This is right off the cable internet service providers website.

Plan Name    Plan Type      (Speed Max)   (Speed Min)
Exceed 788   Residential       384 kbps       32 kbps
Exceed 1350 Residential       512 kbps       64 kbps
Exceed 2000 Comm w/o IP   768 kbps       128 kbps
Exceed 3500 Comm w/o IP   1024 kbps     192 kbps
Exceed 4000 Comm w/ IP     1024 kbps     192 kbps

So 10Mbps = 10240kbps  and 1024kbps = 1Mbps
Then a 10Mbps cable modem can feed their network faster
than even the fastest service plan they offer.

Do I have correct understanding now?



-----Original Message-----
From: [EMAIL PROTECTED]
[mailto:[EMAIL PROTECTED] Behalf Of L Goodwin
Sent: Saturday, July 14, 2007 4:54 PM
To: Sten Daniel Soersdal; [EMAIL PROTECTED]
Cc: [EMAIL PROTECTED] ORG
Subject: Re: 10Mbps versus 100Mbps Cable Modems

They probably did it because the number of subscribers
has increased to the point that they need to start
limiting bandwidth to ensure that everyone gets their
fair share. They probably allowed subscribers to
exceed their allotted max bandwidth while the number
of subscribers was sufficiently low that they did not
have to worry about it. Now that they have a lot of
subscribers, they have to worry about it.

--- Sten Daniel Soersdal <[EMAIL PROTECTED]> wrote:

> fbsd2 wrote:
> > Comclark cable in Angeles City Philippines has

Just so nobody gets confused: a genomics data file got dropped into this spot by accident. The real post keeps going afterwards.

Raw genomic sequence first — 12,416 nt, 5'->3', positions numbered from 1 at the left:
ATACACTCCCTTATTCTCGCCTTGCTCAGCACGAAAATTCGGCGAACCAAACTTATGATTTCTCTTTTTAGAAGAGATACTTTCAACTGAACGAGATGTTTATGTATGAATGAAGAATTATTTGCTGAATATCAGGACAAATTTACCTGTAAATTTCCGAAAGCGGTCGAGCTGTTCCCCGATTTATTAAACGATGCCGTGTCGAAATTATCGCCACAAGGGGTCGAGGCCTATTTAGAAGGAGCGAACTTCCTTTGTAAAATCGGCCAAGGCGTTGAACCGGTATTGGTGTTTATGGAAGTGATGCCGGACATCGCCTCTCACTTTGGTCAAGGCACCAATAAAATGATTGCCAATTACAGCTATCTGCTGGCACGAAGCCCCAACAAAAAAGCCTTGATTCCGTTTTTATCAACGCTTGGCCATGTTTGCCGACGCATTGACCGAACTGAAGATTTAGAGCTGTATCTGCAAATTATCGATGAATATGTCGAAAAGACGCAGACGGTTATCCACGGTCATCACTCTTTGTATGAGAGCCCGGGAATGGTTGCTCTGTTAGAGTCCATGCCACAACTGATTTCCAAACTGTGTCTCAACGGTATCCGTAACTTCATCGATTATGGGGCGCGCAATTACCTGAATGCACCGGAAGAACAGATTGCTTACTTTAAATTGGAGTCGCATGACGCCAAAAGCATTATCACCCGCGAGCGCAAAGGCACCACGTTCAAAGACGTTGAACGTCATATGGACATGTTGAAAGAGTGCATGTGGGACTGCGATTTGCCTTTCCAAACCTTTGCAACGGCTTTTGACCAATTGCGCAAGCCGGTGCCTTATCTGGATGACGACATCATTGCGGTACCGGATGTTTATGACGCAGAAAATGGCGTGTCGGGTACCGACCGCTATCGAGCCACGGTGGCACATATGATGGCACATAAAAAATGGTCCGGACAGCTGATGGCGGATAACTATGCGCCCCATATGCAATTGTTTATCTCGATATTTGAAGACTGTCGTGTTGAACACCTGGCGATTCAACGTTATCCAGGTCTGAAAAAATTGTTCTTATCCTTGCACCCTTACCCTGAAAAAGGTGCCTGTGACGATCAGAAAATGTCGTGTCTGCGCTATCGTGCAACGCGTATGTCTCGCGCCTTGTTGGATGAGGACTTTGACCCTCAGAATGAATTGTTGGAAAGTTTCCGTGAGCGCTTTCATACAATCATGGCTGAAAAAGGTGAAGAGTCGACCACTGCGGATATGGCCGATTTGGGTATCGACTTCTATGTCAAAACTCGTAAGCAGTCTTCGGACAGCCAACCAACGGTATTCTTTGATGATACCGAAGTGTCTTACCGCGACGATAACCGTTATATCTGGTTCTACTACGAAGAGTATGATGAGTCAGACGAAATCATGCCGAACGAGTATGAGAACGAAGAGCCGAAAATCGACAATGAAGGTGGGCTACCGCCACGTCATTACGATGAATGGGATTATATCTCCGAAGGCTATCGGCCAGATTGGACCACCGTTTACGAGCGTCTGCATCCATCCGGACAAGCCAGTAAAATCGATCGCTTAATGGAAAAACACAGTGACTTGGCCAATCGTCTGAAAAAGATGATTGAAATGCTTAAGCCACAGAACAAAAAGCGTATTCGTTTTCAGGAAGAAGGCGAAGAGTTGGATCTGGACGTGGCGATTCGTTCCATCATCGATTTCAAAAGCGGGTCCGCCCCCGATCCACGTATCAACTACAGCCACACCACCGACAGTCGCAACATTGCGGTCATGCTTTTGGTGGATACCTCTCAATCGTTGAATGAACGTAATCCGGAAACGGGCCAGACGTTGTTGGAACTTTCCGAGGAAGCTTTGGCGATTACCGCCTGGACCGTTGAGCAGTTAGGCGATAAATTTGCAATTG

> changed
> > from using 100Mbps Cable Modem to 10Mbps Cable
> Modem.
> > To me this seems to be all wrong as all I see is
> slower response.
> > Is there any technical or performance reason for
> any cable internet
> > provider to downgrade their network subscribers
> cable modems
> > from 100Mbps to 10Mbps?
>
> That reason could be compatibility.
>
> If you see slower response then perhaps something is
> wrong.
> Perhaps you should call their support and verify
> that you do not have a
> mismatched duplex setting?
>
> Mismatched duplex can come from misbehaving
> autonegotiation or that one
> end is set to full-duplex while the other end is set
> to half-duplex, or,
> one end is set to full-duplex and the other end is
> set to auto-negotiate
> (which results in falling back to half-duplex).
>
> --
> Sten Daniel Soersdal
> _______________________________________________
> freebsd-questions@freebsd.org mailing list
>
http://lists.freebsd.org/mailman/listinfo/freebsd-questions
> To unsubscribe, send any mail to
> "[EMAIL PROTECTED]"
>



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